Letter #137

Content Warning: Self-deprecation, body dysmorphia, body image, weight, negative social comparisons


My college roommate is pretty much perfect. We went random and on paper, I would say that our university made a pretty good match. Unfortunately, for an insecure gal like me, being roommates with the perfect girl is not all too fun.


One of my only stipulations before going to school was that I did not want to be the “ugly roommate.” I know that sounds evil, and I’m sure most people probably don’t see us that way, but that is how I feel. I am the ugly roommate. I’m also the fat, slob, dirty, messy, trashy, gross, smelly, loud, weird, and crazy roommate. I love my roommate with all my heart and feel like if I wasn’t so insecure, we would have been friends. In reality, I know that if we hadn’t been paired together by the housing gods, we never would have even crossed paths. Or if we had crossed paths somewhere, I would have been left thinking, “Oh my gosh, I wish I looked like that girl.” 


I am a size ten sharing a room with a size two. She eats constantly and hasn’t gained a pound. She loves running and being “healthy.” She probably really is healthy. She goes to bed at midnight and wakes up at eight-thirty every day. She makes me feel like crap. Never once has this girl said an unkind word to me, yet somehow, she is my biggest opposition.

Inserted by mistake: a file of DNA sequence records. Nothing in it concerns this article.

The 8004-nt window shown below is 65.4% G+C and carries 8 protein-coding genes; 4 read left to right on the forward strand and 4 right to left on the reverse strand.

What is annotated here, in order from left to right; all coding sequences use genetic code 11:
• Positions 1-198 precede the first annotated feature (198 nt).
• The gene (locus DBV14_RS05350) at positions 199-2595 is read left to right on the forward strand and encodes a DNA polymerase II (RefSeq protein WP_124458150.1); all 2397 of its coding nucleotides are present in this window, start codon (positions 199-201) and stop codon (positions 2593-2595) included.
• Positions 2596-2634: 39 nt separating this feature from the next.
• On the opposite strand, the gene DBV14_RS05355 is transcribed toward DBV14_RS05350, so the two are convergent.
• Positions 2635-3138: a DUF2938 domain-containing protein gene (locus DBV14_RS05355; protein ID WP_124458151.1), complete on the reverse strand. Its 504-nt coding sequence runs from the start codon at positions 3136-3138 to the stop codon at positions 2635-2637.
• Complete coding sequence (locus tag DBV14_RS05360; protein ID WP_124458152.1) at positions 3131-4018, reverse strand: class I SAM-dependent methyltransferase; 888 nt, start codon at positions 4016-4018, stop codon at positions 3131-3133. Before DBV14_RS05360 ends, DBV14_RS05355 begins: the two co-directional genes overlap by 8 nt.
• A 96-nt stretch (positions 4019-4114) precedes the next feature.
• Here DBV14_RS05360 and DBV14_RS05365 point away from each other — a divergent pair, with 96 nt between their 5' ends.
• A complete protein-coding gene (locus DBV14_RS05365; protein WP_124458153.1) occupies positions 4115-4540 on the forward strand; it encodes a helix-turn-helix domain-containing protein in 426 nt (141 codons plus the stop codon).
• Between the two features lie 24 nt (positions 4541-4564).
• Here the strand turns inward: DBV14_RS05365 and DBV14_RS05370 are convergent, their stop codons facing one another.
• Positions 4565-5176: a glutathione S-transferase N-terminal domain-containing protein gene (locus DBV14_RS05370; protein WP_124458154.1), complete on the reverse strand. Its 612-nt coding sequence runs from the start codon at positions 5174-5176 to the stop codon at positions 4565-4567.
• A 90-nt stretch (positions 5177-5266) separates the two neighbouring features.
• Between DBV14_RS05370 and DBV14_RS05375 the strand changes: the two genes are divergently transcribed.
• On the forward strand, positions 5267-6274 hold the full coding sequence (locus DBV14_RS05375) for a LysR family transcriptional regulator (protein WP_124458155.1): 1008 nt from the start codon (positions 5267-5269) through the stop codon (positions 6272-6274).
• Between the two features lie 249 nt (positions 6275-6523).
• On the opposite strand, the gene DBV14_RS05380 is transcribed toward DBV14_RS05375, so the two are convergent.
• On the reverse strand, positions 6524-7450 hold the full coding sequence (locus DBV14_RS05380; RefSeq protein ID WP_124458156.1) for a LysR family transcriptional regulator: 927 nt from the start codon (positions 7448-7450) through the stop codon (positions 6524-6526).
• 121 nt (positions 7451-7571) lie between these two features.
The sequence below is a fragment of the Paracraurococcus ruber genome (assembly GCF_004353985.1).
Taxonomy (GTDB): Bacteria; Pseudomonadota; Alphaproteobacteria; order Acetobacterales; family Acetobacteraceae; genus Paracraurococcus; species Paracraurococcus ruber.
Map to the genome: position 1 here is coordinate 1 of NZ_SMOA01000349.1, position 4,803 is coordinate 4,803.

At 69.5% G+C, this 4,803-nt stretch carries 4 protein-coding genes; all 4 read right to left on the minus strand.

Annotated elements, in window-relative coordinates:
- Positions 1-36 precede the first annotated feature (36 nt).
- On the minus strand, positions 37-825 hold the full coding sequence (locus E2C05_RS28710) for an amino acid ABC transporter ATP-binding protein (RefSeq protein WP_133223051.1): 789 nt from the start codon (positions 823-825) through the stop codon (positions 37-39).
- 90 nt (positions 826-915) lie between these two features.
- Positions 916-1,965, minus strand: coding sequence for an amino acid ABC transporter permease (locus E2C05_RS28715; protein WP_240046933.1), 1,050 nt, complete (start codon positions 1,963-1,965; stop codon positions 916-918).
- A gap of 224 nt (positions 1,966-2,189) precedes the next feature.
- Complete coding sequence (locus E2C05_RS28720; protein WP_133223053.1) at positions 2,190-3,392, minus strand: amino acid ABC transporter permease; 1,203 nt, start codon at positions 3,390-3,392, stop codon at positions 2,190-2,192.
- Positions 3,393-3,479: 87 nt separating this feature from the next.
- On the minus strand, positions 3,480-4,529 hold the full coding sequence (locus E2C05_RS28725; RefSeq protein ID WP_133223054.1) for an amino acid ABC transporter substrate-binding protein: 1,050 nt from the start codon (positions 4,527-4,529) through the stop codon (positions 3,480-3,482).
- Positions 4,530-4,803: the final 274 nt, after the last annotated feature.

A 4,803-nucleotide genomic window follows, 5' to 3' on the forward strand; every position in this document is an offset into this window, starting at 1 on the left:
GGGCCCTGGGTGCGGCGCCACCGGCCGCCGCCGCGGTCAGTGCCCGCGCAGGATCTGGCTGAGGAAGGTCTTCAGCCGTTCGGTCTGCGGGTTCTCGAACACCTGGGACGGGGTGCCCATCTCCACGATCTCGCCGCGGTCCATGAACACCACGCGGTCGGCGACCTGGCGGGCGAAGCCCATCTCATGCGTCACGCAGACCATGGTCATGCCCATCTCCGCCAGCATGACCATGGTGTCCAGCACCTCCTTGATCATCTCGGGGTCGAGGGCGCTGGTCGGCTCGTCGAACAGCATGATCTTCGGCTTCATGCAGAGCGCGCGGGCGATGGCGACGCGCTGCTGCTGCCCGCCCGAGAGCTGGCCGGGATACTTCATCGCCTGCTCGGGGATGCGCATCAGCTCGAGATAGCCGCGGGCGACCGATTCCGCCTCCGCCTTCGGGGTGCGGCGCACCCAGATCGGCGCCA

If we are ever in a group setting, I am automatically looked over because my roommate is the most gorgeous person there. I might be funny, but she’s pretty. My laugh might be contagious, but hers is adorable. My room decor might be cute, but hers is cuter. I’m short; she’s shorter. I’m Pre-Law; she is PoliSci. I know life isn’t a contest, but why do I constantly feel like a loser in the space where I am supposed to be my most confident self?


One thing I do to try and find peace in the situation is positive self-talk (something I’m not always good at). It is okay to have flaws. It is okay to be human. No one knows the real you; only you know who you are. Everyone has flaws; some people just choose to be (or can’t be) more vulnerable about them. Kudos to me for being strong enough to be vulnerable about my flaws and open them up to the world.


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